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What is NLCTA?

NLCTA is an extremely versatile facility that currently hosts programs in accelerator physics, advanced light source R&D and medicine. The 60-150 MeV high-brightness electron beam linear accelerator and extensive infrastructure can be adapted to support a wide range of studies. The facility currently runs programs in free electron laser seeding, dielectric laser acceleration and medical studies ....
Currently four different research programs are supported at the Next Linear Collider Test Accelerator: Research of Dielectric Laser Acceleration (E-163), Studies of novel FEL seeding techniques (Echo), the development and characterization of an X-Band gun (XTA), and the beam experimental portion of the development of a novel cancer treatment method with high energy (60-100MeV) electrons (Phaser).
Over the past years NLCTA has proven its excellence  by contributing a slew of exciting new results for all four programs mentioned above, culminating in the recent first acceleration of electrons in the dielectrics of E-163 and the measurement of the 15th harmonic of the Echo seeding scheme. Through the past years the experimenters at NLCTA have collaborated with colleagues from various universities, thus broadening the intellectual depth of the research program. NLCTA is poised to be opened as a user facility to other national laboratories, universities and industrial partners. Though the old existing infrastructure has been augmented to suit the specific needs of the current experiments, it turned out to be at the same time very versatile for a broader usage by others. The quick integration of medical research, the successful test of an RF undulator, and support for other radiation experiments at NLCTA are proof of that. Nevertheless, in order to prepare NLCTA as a User Facility for a wide variety of accelerator physics, advanced light source R&D, medical and irradiation experiments, an upgrade to the existing injector section from the X-band to S-band will benefit future users with ten times brighter electron beams, higher beam currents and charges, brighter e-beam radiation, enhanced operational flexibility, and better beam timing stability on a shot-to-shot basis. Most of the required hardware (klystron, modulator, and accelerator section) is readily available at SLAC.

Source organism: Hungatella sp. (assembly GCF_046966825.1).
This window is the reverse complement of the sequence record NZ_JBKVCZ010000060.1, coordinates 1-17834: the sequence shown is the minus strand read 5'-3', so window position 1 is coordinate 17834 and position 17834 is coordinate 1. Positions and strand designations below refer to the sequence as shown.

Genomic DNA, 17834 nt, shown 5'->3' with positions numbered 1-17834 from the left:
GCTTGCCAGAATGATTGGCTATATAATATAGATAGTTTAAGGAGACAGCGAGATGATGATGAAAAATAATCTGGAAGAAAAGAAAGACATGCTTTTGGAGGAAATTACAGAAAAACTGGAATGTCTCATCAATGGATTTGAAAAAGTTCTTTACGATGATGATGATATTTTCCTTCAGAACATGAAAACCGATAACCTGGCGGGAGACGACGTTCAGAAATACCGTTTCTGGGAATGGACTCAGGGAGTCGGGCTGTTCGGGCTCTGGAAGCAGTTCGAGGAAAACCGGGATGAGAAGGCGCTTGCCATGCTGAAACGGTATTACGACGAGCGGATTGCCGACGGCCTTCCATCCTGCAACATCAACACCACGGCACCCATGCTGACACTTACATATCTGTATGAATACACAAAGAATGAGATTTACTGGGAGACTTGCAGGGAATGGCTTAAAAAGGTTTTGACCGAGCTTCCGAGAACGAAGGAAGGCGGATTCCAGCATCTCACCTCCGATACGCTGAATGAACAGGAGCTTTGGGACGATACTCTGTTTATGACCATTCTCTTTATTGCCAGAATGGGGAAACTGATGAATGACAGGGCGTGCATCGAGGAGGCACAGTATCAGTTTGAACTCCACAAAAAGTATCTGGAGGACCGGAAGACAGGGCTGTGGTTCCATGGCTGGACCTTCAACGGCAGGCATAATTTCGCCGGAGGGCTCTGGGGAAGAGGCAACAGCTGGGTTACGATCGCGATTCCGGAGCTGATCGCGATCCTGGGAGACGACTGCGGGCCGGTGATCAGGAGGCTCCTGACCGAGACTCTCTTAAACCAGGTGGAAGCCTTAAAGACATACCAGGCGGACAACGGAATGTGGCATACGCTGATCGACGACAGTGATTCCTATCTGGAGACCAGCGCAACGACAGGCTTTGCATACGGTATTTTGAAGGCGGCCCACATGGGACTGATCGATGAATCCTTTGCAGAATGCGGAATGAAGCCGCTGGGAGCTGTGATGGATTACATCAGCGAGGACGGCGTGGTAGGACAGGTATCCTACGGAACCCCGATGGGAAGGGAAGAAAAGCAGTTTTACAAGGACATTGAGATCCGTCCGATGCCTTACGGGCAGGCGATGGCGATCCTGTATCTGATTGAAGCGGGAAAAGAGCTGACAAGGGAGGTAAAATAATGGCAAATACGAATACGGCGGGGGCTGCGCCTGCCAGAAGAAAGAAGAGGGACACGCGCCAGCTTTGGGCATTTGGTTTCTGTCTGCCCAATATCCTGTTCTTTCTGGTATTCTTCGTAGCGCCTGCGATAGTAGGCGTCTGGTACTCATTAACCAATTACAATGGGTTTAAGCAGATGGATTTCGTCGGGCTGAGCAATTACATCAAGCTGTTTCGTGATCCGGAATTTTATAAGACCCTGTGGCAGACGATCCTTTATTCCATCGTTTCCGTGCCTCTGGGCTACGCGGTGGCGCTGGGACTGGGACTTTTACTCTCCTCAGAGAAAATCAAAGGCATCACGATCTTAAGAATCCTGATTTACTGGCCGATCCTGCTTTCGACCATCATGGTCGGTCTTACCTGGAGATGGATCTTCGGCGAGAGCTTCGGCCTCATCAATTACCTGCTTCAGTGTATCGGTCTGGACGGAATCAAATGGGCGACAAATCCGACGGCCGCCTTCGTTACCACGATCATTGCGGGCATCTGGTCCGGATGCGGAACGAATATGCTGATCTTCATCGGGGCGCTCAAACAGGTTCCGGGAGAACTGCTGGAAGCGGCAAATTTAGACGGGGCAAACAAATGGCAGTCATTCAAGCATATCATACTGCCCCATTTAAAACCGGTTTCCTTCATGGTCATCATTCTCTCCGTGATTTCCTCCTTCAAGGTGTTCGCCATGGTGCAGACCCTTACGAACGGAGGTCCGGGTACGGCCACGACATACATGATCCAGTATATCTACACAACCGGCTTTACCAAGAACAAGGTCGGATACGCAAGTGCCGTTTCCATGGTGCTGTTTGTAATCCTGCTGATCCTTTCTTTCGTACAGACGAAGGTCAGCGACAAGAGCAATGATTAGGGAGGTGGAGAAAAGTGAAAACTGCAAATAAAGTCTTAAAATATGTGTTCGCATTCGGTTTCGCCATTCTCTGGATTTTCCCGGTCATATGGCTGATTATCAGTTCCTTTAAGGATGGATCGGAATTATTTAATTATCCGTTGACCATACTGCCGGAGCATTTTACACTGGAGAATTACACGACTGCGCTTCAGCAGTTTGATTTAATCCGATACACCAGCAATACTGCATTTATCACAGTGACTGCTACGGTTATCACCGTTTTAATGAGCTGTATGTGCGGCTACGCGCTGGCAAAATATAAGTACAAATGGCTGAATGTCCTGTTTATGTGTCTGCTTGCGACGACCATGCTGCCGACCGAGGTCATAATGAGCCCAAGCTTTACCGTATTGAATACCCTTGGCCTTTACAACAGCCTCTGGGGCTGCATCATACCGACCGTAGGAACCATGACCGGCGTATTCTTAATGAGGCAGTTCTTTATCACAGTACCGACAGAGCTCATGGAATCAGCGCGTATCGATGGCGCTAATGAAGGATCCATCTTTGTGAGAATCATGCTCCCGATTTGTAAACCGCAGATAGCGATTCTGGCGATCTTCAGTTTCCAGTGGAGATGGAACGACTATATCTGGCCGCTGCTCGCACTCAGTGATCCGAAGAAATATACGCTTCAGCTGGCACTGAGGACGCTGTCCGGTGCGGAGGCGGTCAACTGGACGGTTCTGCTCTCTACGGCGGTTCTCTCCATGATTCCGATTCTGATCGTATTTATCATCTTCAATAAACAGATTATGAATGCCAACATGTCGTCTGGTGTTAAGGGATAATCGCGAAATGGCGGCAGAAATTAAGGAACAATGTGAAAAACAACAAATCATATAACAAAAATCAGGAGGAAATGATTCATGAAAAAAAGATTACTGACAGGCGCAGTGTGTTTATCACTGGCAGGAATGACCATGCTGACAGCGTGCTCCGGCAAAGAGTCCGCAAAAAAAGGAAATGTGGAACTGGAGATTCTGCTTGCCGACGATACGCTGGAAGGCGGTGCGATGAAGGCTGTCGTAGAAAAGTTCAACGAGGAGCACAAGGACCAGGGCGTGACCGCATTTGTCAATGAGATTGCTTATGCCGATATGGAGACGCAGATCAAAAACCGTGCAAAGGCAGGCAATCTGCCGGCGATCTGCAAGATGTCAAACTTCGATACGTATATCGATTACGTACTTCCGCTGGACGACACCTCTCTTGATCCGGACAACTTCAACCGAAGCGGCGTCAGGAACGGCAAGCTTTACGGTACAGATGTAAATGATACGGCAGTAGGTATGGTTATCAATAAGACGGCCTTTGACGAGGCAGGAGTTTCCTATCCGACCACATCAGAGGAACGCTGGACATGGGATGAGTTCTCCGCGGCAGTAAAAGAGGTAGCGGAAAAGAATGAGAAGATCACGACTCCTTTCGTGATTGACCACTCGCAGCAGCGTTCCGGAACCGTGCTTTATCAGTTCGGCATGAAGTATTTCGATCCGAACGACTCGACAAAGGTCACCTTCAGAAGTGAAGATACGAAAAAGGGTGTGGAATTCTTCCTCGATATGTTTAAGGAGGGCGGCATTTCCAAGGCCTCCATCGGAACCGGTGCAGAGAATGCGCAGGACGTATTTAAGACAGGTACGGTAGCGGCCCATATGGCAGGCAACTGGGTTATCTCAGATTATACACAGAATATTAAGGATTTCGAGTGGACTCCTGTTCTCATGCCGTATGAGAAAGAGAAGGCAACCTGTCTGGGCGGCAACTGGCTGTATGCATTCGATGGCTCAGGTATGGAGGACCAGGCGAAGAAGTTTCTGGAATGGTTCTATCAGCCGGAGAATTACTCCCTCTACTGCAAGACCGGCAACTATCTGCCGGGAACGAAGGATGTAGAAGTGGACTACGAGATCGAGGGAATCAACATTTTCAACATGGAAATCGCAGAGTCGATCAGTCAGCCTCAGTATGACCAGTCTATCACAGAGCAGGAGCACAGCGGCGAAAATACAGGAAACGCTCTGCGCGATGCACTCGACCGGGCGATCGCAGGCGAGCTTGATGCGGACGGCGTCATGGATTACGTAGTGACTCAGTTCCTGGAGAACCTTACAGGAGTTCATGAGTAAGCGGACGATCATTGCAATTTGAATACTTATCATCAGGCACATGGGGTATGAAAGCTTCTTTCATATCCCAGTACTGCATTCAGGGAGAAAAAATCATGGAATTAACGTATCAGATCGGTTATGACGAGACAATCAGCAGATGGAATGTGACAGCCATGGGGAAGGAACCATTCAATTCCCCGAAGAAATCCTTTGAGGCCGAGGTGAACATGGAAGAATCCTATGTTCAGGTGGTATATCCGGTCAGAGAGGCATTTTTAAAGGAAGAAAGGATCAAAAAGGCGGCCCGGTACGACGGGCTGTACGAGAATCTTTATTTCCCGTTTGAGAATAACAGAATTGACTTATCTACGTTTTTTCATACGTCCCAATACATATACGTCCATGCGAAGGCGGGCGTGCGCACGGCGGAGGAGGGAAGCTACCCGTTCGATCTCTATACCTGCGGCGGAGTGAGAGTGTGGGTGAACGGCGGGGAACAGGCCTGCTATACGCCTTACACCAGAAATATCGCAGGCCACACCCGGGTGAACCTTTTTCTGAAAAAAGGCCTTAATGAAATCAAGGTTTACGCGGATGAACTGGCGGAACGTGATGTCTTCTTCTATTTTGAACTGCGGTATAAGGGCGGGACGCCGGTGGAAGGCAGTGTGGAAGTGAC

A continued diversification of the experimental program is key for a stable future of the facility, which will be driven by user demand for beam time.




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